My big decision this year is how late to stay open at my shop on Christmas Eve. I have no one to spend Christmas Eve with, so spending it at the shop is a great option. If I pushed, I could make plans. But this year I feel like winging it. This is my fourth Christmas as a widow and each year brings something different. Each Christmas leaves an impression unlike the year before.
My husband died in May. In December there were so many old memories, but I was grabbing at life as quickly as I could, and Christmas brought magic, not tears. No I didn’t go see family. For twenty-five years we trecked to North Carolina for Christmas with his mother, back to the house for a day, then a trip down to see my mother in Florida, for New Year’s Eve. Two dogs went with us. Packing them in the van was the hardest. Bigger dogs needed room. I’d make a platform in front of the seats with luggage covered in traveling quilts. Both dogs could stretch out looking ahead, fresh air hitting them from the front, keeping the dog puke factor down. Going over a huge mountain top meant one of the two would most likely get car sick. They loved the holidays and travel. I loved having them with us. My husband hated dog puke in the van.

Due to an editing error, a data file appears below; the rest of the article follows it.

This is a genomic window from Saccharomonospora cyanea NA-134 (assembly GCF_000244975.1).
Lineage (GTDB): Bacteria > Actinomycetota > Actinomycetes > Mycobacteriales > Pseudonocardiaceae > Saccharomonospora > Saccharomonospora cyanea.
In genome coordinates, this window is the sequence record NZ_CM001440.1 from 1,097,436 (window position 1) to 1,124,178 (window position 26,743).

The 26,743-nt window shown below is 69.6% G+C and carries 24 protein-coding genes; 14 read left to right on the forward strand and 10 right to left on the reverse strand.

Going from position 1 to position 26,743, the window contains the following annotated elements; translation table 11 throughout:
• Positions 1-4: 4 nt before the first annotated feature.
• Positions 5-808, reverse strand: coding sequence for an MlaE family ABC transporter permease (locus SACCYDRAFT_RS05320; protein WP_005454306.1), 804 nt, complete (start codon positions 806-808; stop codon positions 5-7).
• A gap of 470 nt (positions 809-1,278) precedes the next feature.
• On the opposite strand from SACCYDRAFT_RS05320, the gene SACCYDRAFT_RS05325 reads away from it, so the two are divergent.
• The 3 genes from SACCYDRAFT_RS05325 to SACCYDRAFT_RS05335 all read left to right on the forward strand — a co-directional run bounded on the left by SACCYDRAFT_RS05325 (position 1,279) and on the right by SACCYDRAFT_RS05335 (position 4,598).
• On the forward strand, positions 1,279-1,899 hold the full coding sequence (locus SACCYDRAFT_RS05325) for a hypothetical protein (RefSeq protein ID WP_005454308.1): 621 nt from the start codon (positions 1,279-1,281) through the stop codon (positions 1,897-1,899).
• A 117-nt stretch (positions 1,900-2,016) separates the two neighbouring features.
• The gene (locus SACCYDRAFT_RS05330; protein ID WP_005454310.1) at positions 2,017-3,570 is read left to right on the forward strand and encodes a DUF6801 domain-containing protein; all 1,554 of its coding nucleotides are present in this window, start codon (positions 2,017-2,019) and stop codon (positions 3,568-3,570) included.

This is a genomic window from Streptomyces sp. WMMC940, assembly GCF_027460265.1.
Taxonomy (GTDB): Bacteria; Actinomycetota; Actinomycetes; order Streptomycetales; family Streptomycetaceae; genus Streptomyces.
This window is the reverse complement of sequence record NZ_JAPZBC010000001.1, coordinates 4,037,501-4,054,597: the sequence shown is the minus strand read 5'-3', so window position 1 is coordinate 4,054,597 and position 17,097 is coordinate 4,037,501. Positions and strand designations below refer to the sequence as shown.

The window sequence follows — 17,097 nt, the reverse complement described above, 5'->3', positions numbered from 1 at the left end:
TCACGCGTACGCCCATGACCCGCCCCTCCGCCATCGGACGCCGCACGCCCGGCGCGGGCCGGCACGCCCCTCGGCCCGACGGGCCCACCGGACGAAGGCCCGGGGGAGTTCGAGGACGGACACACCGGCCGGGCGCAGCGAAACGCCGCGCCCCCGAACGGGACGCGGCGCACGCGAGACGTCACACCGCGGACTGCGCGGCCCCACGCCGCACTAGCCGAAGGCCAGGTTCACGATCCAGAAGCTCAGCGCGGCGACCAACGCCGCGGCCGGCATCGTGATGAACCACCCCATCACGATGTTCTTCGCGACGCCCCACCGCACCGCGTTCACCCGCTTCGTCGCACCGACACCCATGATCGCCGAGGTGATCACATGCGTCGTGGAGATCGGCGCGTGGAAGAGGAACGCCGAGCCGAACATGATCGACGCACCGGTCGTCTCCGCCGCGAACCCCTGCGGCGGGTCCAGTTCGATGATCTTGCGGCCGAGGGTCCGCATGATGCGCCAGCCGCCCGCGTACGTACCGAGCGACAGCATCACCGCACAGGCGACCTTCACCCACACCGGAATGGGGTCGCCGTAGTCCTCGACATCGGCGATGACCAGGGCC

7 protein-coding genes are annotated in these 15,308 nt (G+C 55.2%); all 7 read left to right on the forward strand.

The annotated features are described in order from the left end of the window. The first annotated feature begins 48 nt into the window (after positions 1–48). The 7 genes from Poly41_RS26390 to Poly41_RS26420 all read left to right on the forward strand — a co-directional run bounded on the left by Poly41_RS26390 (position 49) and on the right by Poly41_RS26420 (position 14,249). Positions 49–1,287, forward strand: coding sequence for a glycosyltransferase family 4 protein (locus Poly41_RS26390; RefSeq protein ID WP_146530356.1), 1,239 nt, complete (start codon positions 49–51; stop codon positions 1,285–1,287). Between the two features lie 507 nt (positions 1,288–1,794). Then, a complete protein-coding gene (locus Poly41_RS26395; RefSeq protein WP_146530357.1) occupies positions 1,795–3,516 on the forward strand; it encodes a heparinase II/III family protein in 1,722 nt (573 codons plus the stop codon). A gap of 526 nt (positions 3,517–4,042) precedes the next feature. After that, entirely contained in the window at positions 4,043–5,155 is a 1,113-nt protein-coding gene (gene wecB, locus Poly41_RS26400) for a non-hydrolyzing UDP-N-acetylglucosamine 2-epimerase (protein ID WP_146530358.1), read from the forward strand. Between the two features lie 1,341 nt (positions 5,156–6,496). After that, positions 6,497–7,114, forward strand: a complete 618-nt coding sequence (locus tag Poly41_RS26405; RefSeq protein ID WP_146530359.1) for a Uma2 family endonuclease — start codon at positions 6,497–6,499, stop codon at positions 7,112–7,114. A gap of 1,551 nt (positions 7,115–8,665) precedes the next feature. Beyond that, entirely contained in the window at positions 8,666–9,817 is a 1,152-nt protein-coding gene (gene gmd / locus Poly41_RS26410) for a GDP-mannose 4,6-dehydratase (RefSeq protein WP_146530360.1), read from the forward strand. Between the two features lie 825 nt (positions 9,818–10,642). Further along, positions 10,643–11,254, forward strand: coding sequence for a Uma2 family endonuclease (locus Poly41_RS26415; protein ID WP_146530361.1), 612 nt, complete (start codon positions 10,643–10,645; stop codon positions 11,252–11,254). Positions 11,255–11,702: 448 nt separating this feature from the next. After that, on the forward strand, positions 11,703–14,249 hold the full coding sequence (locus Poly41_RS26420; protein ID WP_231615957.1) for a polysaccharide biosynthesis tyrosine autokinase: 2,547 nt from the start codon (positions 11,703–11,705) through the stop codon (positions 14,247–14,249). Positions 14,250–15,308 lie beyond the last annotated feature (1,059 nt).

The first Christmas on my own, I still had my two dogs. We stayed home. Mother and mother-in-law had their own plans. I refused to travel. I had lunch with my bff on Christmas day. She is a trained chef – now that was a Christmas dinner to remember. At seven I had a date. I tried dating too soon after my husband died. I wrote about it in my book. But I needed to be out in life to accept my new life alone. I met my date at the only local pub open on Christmas night. We drank coffee and talked about everything. His remark to me, which sums up how well I dated then, “Oh Barbara, Barbara, what are we going to do with you?” Somehow my husband got me, but no other male has since. But all and all, it was a lovely Christmas. We jumped in his huge black truck and went on a tour of lights in the surrounding neighborhoods. The evening ended with us eating pancakes at The Waffle House at 10 PM. He dropped me back at my car and I swear I heard him yell, “Merry Christmas to all, and to all a good night”, as he waved goodbye and disappeared into the night. We did not go out again, but he was my own Santa sharing Christmas memories to brighten my night.